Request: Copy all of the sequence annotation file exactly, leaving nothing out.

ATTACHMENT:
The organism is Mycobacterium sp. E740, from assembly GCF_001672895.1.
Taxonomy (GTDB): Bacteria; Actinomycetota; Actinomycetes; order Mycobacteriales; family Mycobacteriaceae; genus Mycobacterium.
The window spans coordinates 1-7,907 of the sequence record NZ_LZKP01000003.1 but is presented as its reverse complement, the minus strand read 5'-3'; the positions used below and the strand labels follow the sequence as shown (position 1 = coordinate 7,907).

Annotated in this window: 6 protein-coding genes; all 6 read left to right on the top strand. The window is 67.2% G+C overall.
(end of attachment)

The organism is Mycobacterium sp. E740, from assembly GCF_001672895.1.
Taxonomy (GTDB): Bacteria; Actinomycetota; Actinomycetes; order Mycobacteriales; family Mycobacteriaceae; genus Mycobacterium.
The window spans coordinates 1-7,907 of the sequence record NZ_LZKP01000003.1 but is presented as its reverse complement, the minus strand read 5'-3'; the positions used below and the strand labels follow the sequence as shown (position 1 = coordinate 7,907).

Annotated in this window: 6 protein-coding genes; all 6 read left to right on the top strand. The window is 67.2% G+C overall.